25 AugEthics. 3 ideas to guide people in Operations in doing the right thing.
This post is inspired by two events. Firstly, an article in the Financial Times on how a US regulator is putting pressure on banks on matters of ethics. Secondly, I was recently asked to address a graduating class from a new academy in India.
The FT article was from July 27th: “New York Federal Reserve steps up pressure on bank ethics” and described how regulatory audits were now including questions on ethics and culture. It quoted the NY Fed’s President, William Dudley, who in a speech suggested that new capital requirements alone might not curb banks’ “apparent lack of respect for law and regulation”. Clearly there is pressure to do the right thing.
This August, I had the privilege of addressing the graduating class from the Operations course at Imarticus, a new academy in India, which is offering diploma courses in investment banking operations and business analysis.Having myself just read the article in the FT, I thought I should devote a large share of the time to talking about doing the right thing.
Post the Great Financial Crisis; the word’s banks have not covered themselves in glory. There has been a constant stream of regulatory cases where banks have been forced to pay huge fines to settle allegations of wrongdoing. In some cases, the settlement has involved actually admitting to breaking the law in one-way shape or form. For example, Credit Suisse pleading guilty to helping U.S. investors avoid paying taxes. Both in that case, as well as in the wide-ranging case involving LIBOR manipulation, this was not just a case of a single rogue trader; rather it involved people from across the bank.
The three key points I would offer comes in two parts: the general and the specific.
There is no need to re-invent the wheel. One of the financial world’s most highly recognised institutions, the CFA Institute, which organises the CFA, Chartered Financial Analyst, programme, has spent years refining a view of this and sets the bar in the right place with its “Code of Ethics and Standards of Professional Conduct (“Code and Standards”). I would suggest that you do not need to be studying for the CFA, or even have one, to follow their guidance:
The Code of Ethics maintains that you must:
- Place the integrity of the profession and the interests of clients above your own interests
- Act with integrity, competence, and respect
- Maintain and develop your professional competence
The Standards of Professional Conduct cover:
- Professionalism and integrity of the capital markets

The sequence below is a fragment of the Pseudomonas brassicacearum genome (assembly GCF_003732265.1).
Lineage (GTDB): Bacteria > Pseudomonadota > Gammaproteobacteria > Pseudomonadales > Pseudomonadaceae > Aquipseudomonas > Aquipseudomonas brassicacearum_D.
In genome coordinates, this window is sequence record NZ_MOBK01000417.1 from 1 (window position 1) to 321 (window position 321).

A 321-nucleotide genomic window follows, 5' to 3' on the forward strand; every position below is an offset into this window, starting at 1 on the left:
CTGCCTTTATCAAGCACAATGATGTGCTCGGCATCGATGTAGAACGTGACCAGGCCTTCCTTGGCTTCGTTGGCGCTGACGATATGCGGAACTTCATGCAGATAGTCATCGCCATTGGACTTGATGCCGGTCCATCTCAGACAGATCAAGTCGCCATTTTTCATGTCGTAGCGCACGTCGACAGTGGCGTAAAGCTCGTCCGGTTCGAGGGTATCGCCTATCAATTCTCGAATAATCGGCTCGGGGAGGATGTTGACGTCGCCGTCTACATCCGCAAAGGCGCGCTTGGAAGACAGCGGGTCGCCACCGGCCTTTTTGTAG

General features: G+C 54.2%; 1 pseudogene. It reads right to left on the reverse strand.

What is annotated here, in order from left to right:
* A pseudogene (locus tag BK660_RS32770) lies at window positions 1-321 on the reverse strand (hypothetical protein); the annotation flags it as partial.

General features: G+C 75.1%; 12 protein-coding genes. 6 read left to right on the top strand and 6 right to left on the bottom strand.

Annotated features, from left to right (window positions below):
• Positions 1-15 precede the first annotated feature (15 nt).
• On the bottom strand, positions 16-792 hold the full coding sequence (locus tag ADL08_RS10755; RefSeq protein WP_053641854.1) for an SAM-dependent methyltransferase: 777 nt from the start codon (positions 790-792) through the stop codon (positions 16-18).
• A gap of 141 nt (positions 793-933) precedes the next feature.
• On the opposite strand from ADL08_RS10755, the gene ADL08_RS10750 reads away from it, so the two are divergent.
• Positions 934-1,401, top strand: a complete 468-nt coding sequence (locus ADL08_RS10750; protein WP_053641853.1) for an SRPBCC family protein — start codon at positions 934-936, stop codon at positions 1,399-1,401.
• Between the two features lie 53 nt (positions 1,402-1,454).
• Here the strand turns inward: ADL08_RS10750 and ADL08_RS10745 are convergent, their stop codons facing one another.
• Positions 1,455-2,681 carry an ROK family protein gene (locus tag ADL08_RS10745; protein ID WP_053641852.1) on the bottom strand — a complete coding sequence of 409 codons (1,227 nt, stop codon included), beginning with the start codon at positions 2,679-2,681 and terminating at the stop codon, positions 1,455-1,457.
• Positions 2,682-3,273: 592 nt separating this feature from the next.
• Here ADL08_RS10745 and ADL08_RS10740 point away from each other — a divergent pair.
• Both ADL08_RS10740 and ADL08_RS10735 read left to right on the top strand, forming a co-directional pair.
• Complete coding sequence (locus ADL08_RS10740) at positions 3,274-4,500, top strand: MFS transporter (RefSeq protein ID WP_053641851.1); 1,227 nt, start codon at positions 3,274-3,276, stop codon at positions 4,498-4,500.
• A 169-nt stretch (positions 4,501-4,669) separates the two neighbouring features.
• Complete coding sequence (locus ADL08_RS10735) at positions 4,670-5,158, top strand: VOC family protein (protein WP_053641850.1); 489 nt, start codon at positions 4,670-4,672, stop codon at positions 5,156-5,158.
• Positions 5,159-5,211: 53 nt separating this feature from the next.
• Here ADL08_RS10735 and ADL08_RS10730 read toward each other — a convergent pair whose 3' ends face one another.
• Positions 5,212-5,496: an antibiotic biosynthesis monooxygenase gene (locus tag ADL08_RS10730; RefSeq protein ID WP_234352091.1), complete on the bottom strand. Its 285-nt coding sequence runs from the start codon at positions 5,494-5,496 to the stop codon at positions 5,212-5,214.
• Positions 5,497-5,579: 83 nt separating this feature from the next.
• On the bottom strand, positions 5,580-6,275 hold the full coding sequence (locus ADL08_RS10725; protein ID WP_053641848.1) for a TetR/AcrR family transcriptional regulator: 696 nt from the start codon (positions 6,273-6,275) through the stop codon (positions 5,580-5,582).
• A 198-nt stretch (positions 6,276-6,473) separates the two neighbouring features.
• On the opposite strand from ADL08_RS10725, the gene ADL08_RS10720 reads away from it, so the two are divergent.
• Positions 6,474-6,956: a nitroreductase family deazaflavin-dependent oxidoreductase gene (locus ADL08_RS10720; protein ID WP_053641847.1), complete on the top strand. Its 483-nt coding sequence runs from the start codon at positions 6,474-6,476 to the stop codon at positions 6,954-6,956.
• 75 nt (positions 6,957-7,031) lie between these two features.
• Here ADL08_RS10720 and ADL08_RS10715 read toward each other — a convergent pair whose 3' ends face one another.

- Duties to clients and employers
- Investment analysis and recommendations
- Conflicts of interest and your responsibilities
Reading the CFA notes in more detail will be time well spent. Many of the topics will not be directly relevant for Ops professionals, for whom I would offer some specific pointers:
Have a procedure and a check it.
1Follow it, don’t just tick it off at the end of the day
2If a process is not working, make sure the MI (Management Information) says “Kaput” and then fix it; i.e. procedure is avid until decided otherwise. Do not just put “0”
3If the process can be improved, discuss with your team. Keep following the existing procedure until you are ready to change
This is what I have refried to as “Sammons’ Law”, named after a boss form my early years at Goldman Sachs. Procedures are essential. Have them and follow them. If they are wrong, change them. If something is broken, make very sure that is obvious to everybody. And, if those procedures involve spending money on maintenance, spend it when it is planned to be spent. Set good standards, follow them and use the following test: “what would this look like in the press?”
Understand “normal” for your business
Have a very good feel for what is “normal” in the business around you. It helped the Ops team, or at least worked in theory, at UBS in the Kweku Adoboli case.
Lessons to be Learned: Routine. That word is open to interpretation. Routine as in a practiced sequence of events or tasks, executed according to plan or it might be used to denote something slightly repetitive, simple even. In Operations, something that I call “Nick & Alan’s regular Ops day law” needs to apply. A day should be “reassuringly boring”. Setting things up so they run like clockwork and you can deal with any unexpected events is both a noble aim, and a difficult target.
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